How I Created the Cancer Community I Needed When None Could Be Found
by Cindy Lupica
As I approach my 9th cancerversary, it occurs to me that I have entered the long-term survivorship phase. And I find myself reflecting on my journey. As I look back on the now-paved trails that have brought me to where I am today, I can’t help but think about how I became an accidental cancer advocate and about the women I’ve met along the way.
In my own desperateness for community and support after being diagnosed with an aggressive gestational cancer called choriocarcinoma, my drive to find other survivors with the same kind of cancer forced me into an advocacy role strictly because my type of cancer is considered rare. One day, I found myself lying in a hospital bed, searching for fellow survivors, and signing up for social media accounts just to obtain any possible support, and finding truly little. Before I knew it, I was taking the lead, creating platforms for such much-needed support for survivors of cancers like mine and learning how to navigate these foreign-to-me apps and websites.
I soon realized that putting my personal testimony out there was not only a byproduct of my desperate need to connect and be heard, but it was the first step to my healing, even as I continued to receive weekly cancer treatments, at times not sure of my own outcome. If my story could reach just one person, it would be worth all the discomfort of putting it out there, breaking sacred privacy as my survivor story began to spread.
I remember when I met my first survivor sister. She trailed right behind me by about four to six months at the same hospital where I had been treated. Our oncology nurse arranged for us to meet. I was so ecstatic to see a face that could relate to my experience.
If my story could reach just one person, it would be worth all the discomfort of putting it out there, breaking sacred privacy as my survivor story began to spread.
The second fellow survivor I met was completely unexpected. While attending my first American Cancer Society Relay for Life, I was handing out flyers sharing my cancer story and contact information when there she was!
The idea for the flyers had come from someone I met online – a mom whose daughter had succumbed to the same type of cancer I had. She and the precious few others like her whom I connected with online were the reasons I decided I had to be a voice for people facing this rare cancer. Even through my survivor’s guilt, I knew my story needed to be heard. I could not go on with life as if nothing had happened to me. My survivorship was for a reason. I had a purpose – this was it, and it was just the beginning.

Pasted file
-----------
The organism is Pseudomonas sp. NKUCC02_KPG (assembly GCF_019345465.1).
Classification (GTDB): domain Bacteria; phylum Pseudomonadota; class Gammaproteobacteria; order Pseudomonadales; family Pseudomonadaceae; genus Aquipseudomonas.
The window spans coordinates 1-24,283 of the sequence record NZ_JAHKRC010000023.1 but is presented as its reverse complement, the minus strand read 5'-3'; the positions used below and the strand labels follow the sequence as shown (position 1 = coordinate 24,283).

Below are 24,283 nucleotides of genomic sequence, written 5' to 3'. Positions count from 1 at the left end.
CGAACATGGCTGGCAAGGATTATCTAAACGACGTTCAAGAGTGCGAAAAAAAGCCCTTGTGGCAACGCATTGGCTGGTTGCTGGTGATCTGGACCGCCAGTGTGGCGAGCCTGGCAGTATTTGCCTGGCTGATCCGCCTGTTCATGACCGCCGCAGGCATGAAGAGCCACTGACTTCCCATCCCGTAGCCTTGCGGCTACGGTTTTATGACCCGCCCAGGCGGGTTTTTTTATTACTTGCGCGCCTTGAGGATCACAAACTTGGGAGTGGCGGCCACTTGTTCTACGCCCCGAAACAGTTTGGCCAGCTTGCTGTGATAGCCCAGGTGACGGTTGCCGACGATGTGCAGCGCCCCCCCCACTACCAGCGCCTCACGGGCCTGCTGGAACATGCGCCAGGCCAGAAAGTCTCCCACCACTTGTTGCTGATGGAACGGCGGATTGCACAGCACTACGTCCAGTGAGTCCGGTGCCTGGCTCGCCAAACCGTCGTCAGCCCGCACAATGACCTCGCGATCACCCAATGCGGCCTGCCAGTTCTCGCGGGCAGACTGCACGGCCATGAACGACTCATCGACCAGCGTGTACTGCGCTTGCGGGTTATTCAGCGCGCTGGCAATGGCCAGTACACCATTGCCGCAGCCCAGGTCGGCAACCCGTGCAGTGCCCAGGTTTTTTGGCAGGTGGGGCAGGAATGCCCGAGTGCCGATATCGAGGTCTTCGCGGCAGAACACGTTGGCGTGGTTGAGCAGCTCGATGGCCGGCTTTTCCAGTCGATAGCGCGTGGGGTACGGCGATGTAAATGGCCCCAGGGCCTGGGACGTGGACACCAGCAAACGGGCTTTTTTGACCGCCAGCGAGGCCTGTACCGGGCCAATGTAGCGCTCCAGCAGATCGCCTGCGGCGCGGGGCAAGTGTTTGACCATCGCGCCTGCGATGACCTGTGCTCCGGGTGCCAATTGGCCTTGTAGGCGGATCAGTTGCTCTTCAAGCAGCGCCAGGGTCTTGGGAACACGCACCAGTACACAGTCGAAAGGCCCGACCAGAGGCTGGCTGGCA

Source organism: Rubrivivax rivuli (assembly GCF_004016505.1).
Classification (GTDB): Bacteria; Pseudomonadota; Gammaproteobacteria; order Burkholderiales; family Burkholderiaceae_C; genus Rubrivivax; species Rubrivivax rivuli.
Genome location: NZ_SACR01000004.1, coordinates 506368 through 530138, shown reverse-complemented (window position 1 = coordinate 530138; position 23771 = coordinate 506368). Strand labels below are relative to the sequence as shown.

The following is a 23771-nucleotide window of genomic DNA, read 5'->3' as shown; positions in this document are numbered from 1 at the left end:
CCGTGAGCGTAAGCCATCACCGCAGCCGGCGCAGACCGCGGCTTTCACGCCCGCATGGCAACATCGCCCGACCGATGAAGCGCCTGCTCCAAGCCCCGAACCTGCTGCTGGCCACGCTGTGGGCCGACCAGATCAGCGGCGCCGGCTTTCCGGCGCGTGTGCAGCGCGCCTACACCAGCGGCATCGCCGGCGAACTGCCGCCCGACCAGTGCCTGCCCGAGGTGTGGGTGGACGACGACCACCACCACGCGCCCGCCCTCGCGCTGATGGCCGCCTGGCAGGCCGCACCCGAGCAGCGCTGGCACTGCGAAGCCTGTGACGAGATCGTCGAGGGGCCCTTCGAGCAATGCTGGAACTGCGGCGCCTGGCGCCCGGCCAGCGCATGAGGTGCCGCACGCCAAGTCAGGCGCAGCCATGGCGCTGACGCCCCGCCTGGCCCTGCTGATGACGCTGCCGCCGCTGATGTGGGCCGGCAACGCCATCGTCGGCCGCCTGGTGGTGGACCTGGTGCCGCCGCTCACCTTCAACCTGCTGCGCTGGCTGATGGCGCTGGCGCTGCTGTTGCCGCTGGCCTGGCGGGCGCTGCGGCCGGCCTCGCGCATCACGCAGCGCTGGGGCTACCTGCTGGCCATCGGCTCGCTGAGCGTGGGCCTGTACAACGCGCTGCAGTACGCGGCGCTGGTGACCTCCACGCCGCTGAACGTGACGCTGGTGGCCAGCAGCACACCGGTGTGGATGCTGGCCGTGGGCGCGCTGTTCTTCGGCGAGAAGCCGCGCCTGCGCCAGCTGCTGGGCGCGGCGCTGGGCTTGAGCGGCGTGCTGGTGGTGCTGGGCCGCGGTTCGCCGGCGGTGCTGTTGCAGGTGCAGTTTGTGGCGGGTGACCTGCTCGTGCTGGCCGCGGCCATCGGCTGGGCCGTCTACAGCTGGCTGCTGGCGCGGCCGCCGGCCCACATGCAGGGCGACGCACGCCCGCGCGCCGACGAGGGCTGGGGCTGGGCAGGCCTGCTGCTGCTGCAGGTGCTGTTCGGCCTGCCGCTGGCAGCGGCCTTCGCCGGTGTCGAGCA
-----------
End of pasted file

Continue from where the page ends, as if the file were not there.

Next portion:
In the summer of 2018, I hosted an incredibly special beach luncheon for my survivor sisters from all over the world. It was deeply healing for us all. And it was then that I realized the impact I had made on these women, and the others I’ve connected with through my advocacy. It was beyond my comprehension, especially since I was still healing myself. This was my healing! The fruits of my labor were pouring out blessings back onto me through these survivors and their families.
As my 9th year of cancer survivorship nears, I am now a certified cancer coach, having taken my advocacy to the next level. I am also studying to be a personal trainer, with the hopes of becoming a cancer exercise specialist. My passion continues to be helping others become their best selves during and following a cancer diagnosis and treatment. I believe every person has a story, and every story has a purpose. This is mine.
Cindy Lupica, mother of four, is a survivor of choriocarcinoma, a rare type of cancer that usually develops from cells that remain inside the body after a pregnancy. Cindy’s cancer resulted from her youngest daughter’s undeveloped twin, a molar pregnancy. Cindy is also an author, public speaker, and widow. You can learn more about Cindy’s story and her cancer coaching services by visiting her website: cindylupica.com.
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